Keystone decision already endangering Dem Senate seats
posted at 10:07 am on January 26, 2012 by Jazz Shaw
We’ve already seen more than a little speculation over what Barack Obama’s rejection of the Keystone XL pipeline and its associated jobs will do to his own reelection chances this fall. (All energy based protestations during the SOTU aside…) But what about the effect on the down-ticket contests? Surely those who sided with him on the issue might find themselves paying a price as well, no? There are some early indications in a few hotly contested races that this may well be the case.
In Missouri, Sen. Claire McCaskill is facing a tough bid to stay in office and critics are already noting the somewhat tepid, conditional support which she has shown for Keystone.
Sen. Claire McCaskill, D-Mo., reaffirming her earlier comments that give conditional support to the Keystone XL, said in a statement Wednesday:
“I support the pipeline. It should be built, and it should be built in a thoughtful and responsible manner, not based on a political timetable.”
U.S. Rep. Sam Graves, R-Tarkio, chairman of the House Small Business Committee, said:
“With an unemployment rate above 8 percent and an underemployment rate of 15 percent, I am completely bewildered at why this administration has decided to reject a true shovel-ready project that will create 20,000 direct jobs and about 118,000 spin-off jobs, many of them through small businesses.”
In Virginia, George Allen is back, and he’s going after the Keystone issue with a vengeance as he seeks their open Senate seat this fall. In fact, he’s already put out a new TV ad going after Tim Kaine.
Republican George Allen is quickly turning President Obama’s decision not to approve a controversial oil pipeline into a talking point in Virginia’s open U.S. Senate race.
Allen is out with a new web video ripping Democrat Tim Kaine for siding with Obama on the Keystone XL oil pipeline, hoping to point out that this is a growing trend on the campaign trail.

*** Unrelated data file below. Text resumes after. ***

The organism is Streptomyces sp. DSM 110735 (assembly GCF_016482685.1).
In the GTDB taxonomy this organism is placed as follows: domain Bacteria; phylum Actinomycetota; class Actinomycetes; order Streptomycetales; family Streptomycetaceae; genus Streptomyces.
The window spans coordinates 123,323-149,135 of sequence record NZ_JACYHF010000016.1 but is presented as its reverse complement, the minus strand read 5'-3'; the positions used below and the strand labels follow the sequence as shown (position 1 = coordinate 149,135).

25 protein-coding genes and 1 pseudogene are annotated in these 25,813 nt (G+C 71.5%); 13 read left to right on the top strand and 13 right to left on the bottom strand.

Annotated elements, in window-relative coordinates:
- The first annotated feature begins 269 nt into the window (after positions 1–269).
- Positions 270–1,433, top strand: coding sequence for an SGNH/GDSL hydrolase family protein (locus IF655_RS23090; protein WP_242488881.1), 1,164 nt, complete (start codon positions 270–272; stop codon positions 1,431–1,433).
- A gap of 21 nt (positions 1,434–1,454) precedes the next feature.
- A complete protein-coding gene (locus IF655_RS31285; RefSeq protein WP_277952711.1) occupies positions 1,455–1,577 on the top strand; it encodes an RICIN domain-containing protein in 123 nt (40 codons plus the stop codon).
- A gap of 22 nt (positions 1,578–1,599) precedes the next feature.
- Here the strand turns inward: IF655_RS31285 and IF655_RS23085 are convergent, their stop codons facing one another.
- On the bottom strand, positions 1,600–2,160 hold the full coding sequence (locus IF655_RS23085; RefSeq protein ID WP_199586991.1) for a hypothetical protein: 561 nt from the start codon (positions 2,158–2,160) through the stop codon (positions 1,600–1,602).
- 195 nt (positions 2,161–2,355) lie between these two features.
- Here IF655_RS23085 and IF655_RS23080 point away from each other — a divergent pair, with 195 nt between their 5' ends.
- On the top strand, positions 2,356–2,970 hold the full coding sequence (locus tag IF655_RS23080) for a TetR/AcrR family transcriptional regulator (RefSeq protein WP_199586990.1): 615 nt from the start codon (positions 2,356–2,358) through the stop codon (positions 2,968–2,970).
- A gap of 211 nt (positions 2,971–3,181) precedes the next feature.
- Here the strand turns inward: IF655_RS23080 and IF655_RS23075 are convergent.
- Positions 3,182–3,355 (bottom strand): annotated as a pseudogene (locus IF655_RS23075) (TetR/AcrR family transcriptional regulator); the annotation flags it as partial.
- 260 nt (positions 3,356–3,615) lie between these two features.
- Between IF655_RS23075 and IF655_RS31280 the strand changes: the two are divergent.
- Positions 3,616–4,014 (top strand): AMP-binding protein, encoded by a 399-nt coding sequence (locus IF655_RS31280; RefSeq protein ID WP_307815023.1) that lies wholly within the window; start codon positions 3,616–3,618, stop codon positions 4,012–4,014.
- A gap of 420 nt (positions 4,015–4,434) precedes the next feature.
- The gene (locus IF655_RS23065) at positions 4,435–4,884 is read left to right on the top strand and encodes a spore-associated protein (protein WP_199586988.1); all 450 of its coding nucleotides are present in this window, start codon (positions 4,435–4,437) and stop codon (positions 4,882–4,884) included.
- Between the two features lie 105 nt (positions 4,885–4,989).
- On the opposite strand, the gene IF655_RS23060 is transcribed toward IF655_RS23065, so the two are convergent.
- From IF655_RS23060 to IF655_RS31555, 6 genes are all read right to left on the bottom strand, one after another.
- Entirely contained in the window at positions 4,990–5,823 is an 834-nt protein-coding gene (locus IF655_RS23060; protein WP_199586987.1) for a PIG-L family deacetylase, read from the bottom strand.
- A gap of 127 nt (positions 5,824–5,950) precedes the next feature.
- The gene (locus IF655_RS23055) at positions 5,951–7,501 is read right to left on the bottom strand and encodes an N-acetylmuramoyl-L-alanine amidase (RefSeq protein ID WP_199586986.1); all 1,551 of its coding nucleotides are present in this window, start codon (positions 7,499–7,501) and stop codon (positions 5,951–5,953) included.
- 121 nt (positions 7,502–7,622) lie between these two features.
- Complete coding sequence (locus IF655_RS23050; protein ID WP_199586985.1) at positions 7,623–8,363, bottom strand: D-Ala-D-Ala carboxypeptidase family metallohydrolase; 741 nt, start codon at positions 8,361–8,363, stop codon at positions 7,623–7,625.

The video, titled “unabashed,” is 75 seconds and is a montage of newspaper clips and footage critical of both Obama’s decision and Kaine’s support. Like other anti-Kaine videos in recent months, it also shows footage of a speech in which the Democrat said he was an “unabashed supporter of the president.”
Those aren’t the only places, and in some cases, even Democrats who openly supported the pipeline are feeling the sting. In Montana, Jon Tester has been in favor of the project, but Denny Rehberg has still been tying him to it in public statements by referring to “Tester’s allies in the Obama administration” when discussing the lost jobs and opportunities. It’s hard enough to elect a Democrat in Montana as it is, and Tester certainly can’t welcome that sort of association.
The GOP doesn’t need very many seats to wrest control of the Senate away from the Democrats, no matter who wins the White House in November. As long as unemployment remains unacceptably high, expect Keystone to be a major bone of contention over the summer and to resonate in congressional races.